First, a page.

Cute girls engage in “tankery” in this late 2012 series. The concept works surprisingly well largely because the series stays focused on its main strength: involving and beautifully-animated mock tank battles.
Answerman: QualityApr 19th 2002
Okay, so after Tuesday's rant, it looks like the quality of questions has gone up at least a little bit. Keep 'em coming, folks, I'll keep answering them.
I was wondering what do the Japanese call Dragon Ball Z ? Do they use the English words? and if so, why don't they use the Japanese equivalent of "dragon" and "ball"?
Well, as with many things in Japan, it's cooler to use English. The Japanese call Dragon Ball "Doragunbaru", which is basically just the Japanese pronunciation of the made-up English word "Dragon Ball". There are a lot of series with English names, mostly because it lends an air of coolness to the show. Many songs are sung in English, stores are named in English.. it's a long-running phenomenon.
Do you know if there is going to be an Outlaw Star 2nd series?
Well, Animerica Magazine reported a while back that there was supposed to be a sequel OVA series coming out sometime this year but didn't really give any specifics aside from a few rough sketches. A while ago a few "unused" or "rejected" sketches from the sequel OVA series showed up on the web. Bandai hasn't made any sort of official announcement regarding the sequel, so you're just going to have to wait.. the tiny amount of information that we've had come through so far hasn't panned out.
I would assume that you're familiar with the anime, Initial D. Y'know, Takumi Fujiwara, a delivery boy who drifts in a HachiRoku on mountain passes. I just saw this car video: "Option" where all these cars like the AE86, the FD, etc were drifting on mountain passes. My question is " Has the drifting trend in Japan been around before Initial D made its debut?
Of course. Initial D is based on the very real Tokyo Street Racing scene, which has been around for a very long time. Most of the techniques they use (although not to the extent they use them) are used in real life by actual street racers. Initial D just took advantage of the swelling popularity of said scene and dramatized it.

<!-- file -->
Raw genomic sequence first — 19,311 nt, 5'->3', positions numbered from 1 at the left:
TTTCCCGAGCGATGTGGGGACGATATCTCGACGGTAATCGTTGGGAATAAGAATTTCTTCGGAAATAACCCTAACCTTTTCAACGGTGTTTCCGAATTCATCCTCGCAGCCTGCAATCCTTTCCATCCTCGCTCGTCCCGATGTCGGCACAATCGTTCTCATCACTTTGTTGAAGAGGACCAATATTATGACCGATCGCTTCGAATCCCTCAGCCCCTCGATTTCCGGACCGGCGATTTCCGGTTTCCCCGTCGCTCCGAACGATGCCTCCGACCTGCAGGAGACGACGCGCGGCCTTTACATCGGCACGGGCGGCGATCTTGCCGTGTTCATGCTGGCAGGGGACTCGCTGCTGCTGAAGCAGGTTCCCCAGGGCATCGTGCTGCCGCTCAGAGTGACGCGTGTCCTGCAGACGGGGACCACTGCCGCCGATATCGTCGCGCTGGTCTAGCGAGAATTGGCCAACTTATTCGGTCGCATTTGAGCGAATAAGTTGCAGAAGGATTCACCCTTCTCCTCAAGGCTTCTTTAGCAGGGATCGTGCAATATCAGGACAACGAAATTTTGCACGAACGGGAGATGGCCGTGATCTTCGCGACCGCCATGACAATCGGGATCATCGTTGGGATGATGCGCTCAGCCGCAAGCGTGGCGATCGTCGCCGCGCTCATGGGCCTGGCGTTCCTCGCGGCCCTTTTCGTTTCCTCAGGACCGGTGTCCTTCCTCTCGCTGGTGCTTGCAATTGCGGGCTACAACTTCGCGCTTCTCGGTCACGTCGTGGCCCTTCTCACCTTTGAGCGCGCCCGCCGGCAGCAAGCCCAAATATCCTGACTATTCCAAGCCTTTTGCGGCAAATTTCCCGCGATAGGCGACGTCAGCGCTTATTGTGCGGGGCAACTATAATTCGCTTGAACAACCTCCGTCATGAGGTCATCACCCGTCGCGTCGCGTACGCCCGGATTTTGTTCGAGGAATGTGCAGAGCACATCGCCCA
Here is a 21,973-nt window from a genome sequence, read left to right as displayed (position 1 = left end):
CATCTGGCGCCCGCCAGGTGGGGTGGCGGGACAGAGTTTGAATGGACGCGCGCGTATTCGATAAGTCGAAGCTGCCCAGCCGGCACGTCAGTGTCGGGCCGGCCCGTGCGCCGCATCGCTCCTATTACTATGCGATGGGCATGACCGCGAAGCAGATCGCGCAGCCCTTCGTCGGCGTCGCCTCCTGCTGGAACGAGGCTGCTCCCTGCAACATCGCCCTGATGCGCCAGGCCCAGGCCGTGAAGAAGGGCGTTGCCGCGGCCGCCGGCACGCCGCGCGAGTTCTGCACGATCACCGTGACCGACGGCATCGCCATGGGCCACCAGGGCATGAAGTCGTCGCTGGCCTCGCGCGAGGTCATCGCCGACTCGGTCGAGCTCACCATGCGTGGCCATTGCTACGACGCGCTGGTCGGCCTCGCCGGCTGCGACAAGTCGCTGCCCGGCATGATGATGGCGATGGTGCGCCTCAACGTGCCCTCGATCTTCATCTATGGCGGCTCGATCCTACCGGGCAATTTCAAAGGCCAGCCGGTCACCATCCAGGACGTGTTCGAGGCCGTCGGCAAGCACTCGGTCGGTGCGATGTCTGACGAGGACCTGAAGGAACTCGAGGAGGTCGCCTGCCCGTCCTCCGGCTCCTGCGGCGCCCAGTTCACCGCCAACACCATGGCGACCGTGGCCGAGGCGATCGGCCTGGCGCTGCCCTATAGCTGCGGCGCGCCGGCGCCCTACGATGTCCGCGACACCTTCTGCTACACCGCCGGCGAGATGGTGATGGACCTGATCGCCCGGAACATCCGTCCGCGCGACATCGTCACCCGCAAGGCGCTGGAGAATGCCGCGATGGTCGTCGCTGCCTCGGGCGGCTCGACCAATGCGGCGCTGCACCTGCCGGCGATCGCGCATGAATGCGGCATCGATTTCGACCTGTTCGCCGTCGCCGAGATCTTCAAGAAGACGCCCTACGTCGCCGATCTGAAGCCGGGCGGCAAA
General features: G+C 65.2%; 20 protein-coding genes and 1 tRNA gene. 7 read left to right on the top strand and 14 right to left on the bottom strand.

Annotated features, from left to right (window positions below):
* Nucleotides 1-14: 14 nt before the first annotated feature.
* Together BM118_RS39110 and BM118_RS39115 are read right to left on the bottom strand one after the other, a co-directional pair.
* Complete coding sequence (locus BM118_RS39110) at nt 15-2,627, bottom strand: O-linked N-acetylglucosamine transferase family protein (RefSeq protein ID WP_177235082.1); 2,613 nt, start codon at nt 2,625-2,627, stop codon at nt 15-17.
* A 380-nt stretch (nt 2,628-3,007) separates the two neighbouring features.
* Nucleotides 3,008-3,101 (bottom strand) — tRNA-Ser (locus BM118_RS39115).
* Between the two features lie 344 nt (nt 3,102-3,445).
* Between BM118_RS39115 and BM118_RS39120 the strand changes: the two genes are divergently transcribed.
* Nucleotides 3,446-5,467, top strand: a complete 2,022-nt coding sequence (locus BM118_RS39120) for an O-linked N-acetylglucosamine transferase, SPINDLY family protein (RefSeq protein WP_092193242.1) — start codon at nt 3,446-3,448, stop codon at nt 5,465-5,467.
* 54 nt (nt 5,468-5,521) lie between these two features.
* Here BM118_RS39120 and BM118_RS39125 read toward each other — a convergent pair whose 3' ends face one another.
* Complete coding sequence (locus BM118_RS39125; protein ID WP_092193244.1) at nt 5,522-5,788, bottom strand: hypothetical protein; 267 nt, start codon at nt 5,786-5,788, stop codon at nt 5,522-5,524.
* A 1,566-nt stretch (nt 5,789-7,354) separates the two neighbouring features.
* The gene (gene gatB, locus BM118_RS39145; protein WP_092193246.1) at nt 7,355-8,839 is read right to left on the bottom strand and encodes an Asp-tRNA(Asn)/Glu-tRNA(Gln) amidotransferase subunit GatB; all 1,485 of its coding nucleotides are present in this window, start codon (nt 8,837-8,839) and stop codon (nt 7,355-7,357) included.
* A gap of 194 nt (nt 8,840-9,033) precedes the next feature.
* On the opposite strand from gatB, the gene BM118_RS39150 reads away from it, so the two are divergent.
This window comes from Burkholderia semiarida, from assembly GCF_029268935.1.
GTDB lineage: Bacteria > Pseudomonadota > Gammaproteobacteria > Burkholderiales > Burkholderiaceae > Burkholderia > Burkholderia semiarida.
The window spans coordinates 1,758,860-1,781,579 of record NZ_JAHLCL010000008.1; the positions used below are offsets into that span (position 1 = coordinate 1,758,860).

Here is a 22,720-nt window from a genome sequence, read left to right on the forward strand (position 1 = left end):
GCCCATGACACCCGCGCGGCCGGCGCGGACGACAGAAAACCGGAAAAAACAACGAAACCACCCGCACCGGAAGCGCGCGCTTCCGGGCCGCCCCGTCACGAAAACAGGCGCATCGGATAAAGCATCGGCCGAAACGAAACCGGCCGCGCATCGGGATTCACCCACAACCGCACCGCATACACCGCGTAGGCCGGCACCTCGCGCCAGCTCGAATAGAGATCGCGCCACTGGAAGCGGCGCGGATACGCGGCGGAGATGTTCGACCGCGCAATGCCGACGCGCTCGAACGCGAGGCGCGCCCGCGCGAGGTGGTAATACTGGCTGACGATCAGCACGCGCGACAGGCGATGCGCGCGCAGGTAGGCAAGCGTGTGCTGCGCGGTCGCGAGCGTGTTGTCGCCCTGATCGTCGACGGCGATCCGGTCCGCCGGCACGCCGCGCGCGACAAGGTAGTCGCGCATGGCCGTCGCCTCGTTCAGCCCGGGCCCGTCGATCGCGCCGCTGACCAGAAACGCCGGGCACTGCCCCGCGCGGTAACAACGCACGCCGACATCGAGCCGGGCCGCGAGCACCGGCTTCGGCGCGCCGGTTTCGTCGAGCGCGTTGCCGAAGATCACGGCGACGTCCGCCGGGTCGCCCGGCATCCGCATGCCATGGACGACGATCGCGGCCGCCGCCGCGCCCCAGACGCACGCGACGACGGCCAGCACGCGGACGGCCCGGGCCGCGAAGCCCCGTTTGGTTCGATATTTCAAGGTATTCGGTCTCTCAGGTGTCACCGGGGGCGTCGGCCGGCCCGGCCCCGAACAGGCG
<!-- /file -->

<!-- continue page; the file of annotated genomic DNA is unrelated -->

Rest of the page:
Oh wise and enlighted Answerman,
I'd like to know what's happened with the series "Final Fantasy: Unlimited". We know it was suppose to be 52 episodes long, and it's been cut down to 26. Did the series do very poorly, or did the show lose it's funding? And how will this affect the animé's chances of being lisenced in North America? Thanks!
Anna, a Final Fantasy fan
From what I hear, the ratings dropped through the floor after the first few episodes. A source in Japan told me that fan approval of the series was very low due to the plot line and unconventional character designs.. it wasn't "Final Fantasy" enough for them. So, Square pulled the very expensive plug. This development actually increases the show's chances of getting picked up here since it'll be a really cheap license. Other shows that were cancelled halfway through (IE: Haunted Junction, Gestalt) got picked up on the cheap by companies like Bandai and sold fairly well in the US.
Sometimes, when titles are licensed (such as Strawberry Eggs and Hellsing with Pioneer, and the "rumored" Noir with ADV), companies hang onto the license for a while before announcing they have it. Why? Especially now, when the shows are being fan subbed and released days after the Japanese broadcast, it seems the companies would want to immediately make their intent to publish domestically known so people would stop seeing their shows for free. Am I the only one who thinks this doesn't make sense?
Companies do that because it takes a long time for them to put the title out. If the title isn't on the fast track for release, they'll hold off saying they have it to avoid a swarm of obnoxious complaining fanboys that bitch when they don't have the first DVD in their hands a few days after the acquisition announcement is made. Just check some of the more aggressive bulletin boards scattered around the internet for a sample of what these companies are trying to avoid. It makes sense from a PR standpoint.
Anyway, that's all for this week. See you on Tuesday.
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